The Top 10 Facts About Homebrewing
4 min

The Top 10 Facts About Homebrewing

4 min

If you enjoy brewing your own beer at home, then you will enjoy these top 10 facts about beer and homebrewing. Beer has been around for at least 7,000 years. Brewing beer was an intrinsic part of ancient household chores and is undergoing a major resurgence today.


Homebrewing beer is becoming more and more popular. By definition, it is the brewing of beer on a small-scale for personal use. Not only is homebrewing very cost-effective with beer kits being substantially cheaper than commercial beer, it also offers the opportunity for anyone to create their perfect beer in the comfort of their own home. Alcohol content, flavour, body, and mouthfeel can all be customised to suit individual palates.

Microbreweries are popping up everywhere and online homebrew suppliers are busier than ever. Homebrewing is a creative and money-saving hobby that has a long history. Here are ten interesting facts with which to amaze your friends next time you share a homebrewed beer.


Up until the 1930’s, beer was kept in green or clear bottles. When they were kept in dark, cool places, the beer remained aromatic and flavoursome. When the bottles were exposed to light, however, the beer developed a “skunky” aroma. Brown-tinted bottles are used to stop light penetration. This is the same reason medicines and essential oils are stored in brown bottles. Beer with little hop content is not affected by light and therefore can still be kept in clear or green bottles. Beer with a high hop content needs to be stored in brown bottles.


Antarctica might be an inhospitable frozen desert, but homebrewing is in full swing on the icy continent. There is no indigenous population, but when the summer research season comes around, the population can swell to 4,000 people. Unlike American bases where the codes of conduct prevent alcohol consumption, Australian bases have long brewed their own beer. Casey base has the “Casey brew club” which keeps the base bar “Splinters” well-stocked with the refreshing amber fluid.


Yeast is a living organism that multiplies when given sugar and warmth. The brewer’s yeast used for brewing beer can be reused a number of times. When the brewing process has finished, you can wash the yeast to use again. This is a great trick in any homebrewer’s arsenal. One method is to pour one litre of cool, sterile water onto the yeast cake. Agitate well, then pour into a separate sterile container. Let settle for half an hour, then decant the cloudy stuff, leaving the dead yeast, turb, spent grains, and hop fragments behind. Cover the yeast mixture with sterile foil.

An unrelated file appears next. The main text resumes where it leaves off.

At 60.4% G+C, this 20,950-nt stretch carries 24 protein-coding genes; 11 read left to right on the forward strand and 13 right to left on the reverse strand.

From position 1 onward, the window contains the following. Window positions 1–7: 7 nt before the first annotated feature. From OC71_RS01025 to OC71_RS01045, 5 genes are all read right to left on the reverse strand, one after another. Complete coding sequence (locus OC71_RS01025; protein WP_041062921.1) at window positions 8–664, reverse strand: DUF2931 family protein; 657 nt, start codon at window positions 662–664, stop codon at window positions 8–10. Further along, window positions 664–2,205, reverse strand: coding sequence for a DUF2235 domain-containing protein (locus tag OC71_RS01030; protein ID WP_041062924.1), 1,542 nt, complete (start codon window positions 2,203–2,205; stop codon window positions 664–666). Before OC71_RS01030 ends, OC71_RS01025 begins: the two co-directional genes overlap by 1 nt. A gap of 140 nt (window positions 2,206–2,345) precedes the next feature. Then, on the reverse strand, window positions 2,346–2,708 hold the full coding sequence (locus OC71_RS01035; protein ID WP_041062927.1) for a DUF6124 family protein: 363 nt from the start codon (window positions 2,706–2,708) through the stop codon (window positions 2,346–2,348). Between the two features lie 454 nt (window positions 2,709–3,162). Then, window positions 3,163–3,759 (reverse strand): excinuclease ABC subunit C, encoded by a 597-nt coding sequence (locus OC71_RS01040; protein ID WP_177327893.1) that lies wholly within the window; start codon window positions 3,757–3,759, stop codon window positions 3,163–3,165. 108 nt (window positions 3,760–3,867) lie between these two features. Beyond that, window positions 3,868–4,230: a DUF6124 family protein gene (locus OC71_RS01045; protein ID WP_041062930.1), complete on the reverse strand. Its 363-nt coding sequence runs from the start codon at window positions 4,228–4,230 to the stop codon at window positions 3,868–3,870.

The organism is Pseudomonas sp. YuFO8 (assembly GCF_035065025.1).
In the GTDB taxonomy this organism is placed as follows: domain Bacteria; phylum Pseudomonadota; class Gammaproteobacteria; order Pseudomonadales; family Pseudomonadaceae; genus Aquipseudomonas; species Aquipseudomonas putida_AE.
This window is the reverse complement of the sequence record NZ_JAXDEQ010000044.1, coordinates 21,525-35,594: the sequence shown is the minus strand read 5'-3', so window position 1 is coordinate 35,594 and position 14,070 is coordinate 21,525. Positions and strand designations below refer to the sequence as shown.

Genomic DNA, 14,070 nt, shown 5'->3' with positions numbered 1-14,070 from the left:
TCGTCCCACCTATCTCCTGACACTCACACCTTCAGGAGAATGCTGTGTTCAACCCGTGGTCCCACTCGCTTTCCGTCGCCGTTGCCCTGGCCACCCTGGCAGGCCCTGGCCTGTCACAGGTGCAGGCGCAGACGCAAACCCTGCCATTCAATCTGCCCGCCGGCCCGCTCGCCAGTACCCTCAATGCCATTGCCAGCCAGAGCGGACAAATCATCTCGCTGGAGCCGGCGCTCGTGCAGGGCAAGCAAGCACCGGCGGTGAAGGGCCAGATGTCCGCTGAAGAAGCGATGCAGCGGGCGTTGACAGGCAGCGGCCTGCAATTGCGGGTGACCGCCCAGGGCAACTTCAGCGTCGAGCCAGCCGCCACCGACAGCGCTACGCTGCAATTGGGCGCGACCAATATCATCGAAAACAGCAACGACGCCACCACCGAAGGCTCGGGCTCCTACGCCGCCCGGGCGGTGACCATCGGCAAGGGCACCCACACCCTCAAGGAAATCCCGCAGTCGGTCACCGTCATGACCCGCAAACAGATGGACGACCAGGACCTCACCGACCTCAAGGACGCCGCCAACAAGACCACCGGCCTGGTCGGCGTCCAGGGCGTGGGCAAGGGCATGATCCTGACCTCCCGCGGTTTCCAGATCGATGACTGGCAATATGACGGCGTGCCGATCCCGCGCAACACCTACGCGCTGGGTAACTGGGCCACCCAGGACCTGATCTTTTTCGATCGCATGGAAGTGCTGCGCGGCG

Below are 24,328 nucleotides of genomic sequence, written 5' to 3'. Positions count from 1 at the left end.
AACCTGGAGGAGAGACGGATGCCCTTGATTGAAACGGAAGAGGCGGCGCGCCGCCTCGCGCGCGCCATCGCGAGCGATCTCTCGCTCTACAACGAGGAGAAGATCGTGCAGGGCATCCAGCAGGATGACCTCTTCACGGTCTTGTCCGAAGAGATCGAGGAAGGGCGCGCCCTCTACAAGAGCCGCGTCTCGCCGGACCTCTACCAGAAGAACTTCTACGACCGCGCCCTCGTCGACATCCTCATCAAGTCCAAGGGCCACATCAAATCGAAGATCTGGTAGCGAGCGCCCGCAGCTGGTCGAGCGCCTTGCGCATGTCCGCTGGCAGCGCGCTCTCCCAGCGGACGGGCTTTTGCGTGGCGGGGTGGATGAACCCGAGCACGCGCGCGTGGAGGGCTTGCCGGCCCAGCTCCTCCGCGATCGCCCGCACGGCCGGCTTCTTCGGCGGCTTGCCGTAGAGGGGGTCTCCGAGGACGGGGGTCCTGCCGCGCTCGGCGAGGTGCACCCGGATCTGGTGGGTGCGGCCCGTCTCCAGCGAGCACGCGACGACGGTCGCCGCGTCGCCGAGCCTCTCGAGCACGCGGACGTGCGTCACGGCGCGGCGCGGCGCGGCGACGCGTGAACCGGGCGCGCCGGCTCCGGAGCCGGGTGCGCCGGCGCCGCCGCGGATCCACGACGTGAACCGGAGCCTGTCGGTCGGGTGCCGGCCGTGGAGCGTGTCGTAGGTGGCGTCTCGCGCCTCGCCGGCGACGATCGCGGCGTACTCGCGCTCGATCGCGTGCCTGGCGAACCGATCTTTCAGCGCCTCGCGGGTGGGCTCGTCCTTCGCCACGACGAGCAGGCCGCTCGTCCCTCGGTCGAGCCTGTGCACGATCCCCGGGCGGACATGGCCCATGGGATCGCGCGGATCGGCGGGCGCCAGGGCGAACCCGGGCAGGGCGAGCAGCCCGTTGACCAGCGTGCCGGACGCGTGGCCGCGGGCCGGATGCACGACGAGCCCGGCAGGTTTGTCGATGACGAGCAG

American presidents as far back as Thomas Jefferson have brewed their own beer. Barack Obama was the first president to brew beer at the actual White House. From his first term in January 2011, the in-house chefs brewed “White House Honey Ale” from a brew kit Obama purchased himself. During the ensuing years, “White House Honey Blonde Ale,” “White House Honey Porter,” and “White House Honey Brown” were added to the menu. The honey is sourced from beehives maintained on the South Lawn. The recipe is available on the White House blog.


The hop plant is closely related to cannabis. They both belong to a small family of flowering plants known as Cannabaceae. Both plants are redolent with the terpene humulene, and both share similar biological features. The leaves are palmate with veins and leaflets, and the flower structures are stacked calyxes. In 2002, molecular biologists confirmed via genetic sequencing that both plants are closely-related. They share similar molecular compositions, which is why they are both intoxicating for humans.

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Does mash temperature affect beer quality? The results from a recent “exbeeriment” say yes and no. During the brewing process, there were obvious differences. However, responses seemed to depend on individual palates regarding whether standard mash or heated mash provided different results. In a triple blind test, tasters were asked to give their impressions about smell, taste, and mouthfeel. The responses varied considerably with no conclusions being made. The best thing would be for you to buy a beer kit and do the test yourself to discover which method suits your personal taste.